Dog Days in Dorms

Colleges see sharp increase in students who want emotional support animals to live with them. Administrators worry those students may not have a real need but want their pets as companions.

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Spirit becomes the latest airline to impose stricter rules on emotional support animals

Travelers will have to provide additional documentation and at least 48-hour notice

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University of Wisconsin Green Bay sees increase in emotional support animals on campus

“Fair Housing has determined that universities do need to look at that and be able to provide reasonable accommodation so we have started to get more and more requests of emotional support animals,” said Lynn Niemi, Director of Disability Services at UWGB.

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Emotional-support animals are becoming a big problem on planes, and airlines want them to go away

According to Airlines For America — a trade group that represents major US airlines including American, United, JetBlue, Southwest, and Alaska — the number of emotional-support animals, or ESAs, traveling aboard commercial flights jumped 74%, from 481,000 in 2016 to 751,000 in 2017.

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JetBlue’s new emotional support animal rules: only dogs, cats and mini horses, and more documenation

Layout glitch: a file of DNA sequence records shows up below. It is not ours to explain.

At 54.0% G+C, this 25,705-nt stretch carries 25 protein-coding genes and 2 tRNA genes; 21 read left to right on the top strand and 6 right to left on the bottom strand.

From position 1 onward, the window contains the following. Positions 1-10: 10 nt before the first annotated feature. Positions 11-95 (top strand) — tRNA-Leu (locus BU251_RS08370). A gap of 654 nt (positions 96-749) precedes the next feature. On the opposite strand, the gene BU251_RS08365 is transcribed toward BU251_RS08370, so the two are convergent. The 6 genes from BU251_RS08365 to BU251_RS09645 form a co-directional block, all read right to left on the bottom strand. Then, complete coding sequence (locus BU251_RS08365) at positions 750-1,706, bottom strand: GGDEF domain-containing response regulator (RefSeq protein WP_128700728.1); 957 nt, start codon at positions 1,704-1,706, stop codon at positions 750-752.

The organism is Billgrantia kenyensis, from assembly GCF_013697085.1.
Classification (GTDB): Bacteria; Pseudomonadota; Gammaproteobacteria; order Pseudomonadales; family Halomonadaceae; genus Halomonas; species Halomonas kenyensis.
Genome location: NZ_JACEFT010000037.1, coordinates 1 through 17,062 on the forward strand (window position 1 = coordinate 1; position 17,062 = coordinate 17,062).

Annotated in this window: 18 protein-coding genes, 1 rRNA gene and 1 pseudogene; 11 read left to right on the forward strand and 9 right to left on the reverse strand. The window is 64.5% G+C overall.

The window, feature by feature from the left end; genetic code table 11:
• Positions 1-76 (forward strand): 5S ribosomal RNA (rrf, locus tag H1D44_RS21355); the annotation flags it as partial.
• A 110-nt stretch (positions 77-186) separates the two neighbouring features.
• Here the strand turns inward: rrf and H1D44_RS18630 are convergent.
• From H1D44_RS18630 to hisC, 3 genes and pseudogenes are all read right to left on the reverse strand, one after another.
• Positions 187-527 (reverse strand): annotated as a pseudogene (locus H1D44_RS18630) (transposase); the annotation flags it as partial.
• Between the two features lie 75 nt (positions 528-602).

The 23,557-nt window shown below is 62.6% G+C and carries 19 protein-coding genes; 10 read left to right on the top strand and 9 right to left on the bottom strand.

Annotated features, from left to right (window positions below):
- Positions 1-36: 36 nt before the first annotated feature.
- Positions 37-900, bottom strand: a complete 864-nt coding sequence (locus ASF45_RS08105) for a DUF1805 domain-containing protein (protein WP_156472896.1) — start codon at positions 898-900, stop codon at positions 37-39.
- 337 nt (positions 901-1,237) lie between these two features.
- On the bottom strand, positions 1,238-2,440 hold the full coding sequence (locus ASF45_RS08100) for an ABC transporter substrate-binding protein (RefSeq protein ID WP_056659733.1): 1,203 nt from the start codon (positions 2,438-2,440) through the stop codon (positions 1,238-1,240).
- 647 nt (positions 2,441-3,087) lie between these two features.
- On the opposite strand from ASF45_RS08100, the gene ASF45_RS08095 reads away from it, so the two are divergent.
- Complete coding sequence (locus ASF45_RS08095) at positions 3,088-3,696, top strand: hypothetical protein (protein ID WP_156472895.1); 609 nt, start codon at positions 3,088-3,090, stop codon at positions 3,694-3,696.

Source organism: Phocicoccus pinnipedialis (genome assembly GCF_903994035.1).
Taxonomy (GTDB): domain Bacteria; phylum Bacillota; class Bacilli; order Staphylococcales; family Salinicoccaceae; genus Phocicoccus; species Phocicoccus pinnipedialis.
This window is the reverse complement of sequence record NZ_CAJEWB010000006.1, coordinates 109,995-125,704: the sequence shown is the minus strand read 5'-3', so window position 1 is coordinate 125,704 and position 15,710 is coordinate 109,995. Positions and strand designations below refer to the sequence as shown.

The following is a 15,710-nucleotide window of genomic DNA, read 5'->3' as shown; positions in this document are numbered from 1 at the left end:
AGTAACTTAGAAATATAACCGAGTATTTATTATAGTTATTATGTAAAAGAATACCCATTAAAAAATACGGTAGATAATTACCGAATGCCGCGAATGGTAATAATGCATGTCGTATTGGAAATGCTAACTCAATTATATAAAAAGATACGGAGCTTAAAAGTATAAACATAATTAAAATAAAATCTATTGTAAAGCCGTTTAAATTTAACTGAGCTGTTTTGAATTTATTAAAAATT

Starting July 1, JetBlue will require passengers traveling with such animals to notify the airline 48 hours in advance and provide a medical or mental health form from the doctor who prescribes the animal and another from a veterinarian stating the animal’s “fitness to fly” and vaccination records.

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Miniature horses are welcome as service animals, but monkeys are a maybe, according to U.S. airline regulators

Miniature horses are in, for now. But capuchin monkeys are on shakier ground.

The U.S. Department of Transportation said Wednesday that it will work to make sure “the most commonly used service animals (i.e., dogs, cats, and miniature horses)” are still allowed on flights, despite increased efforts by airlines to crack down on fraudulent assistance critters of all kinds.

Reports of maulings, allergic reactions, faked medical necessity forms and other abuses have poisoned the environment for responsible travelers who legitimately need service animals. The problems have spurred major airlines, including Delta, United and Alaska, to tighten their rules for psychiatric service animals and emotional support companions.

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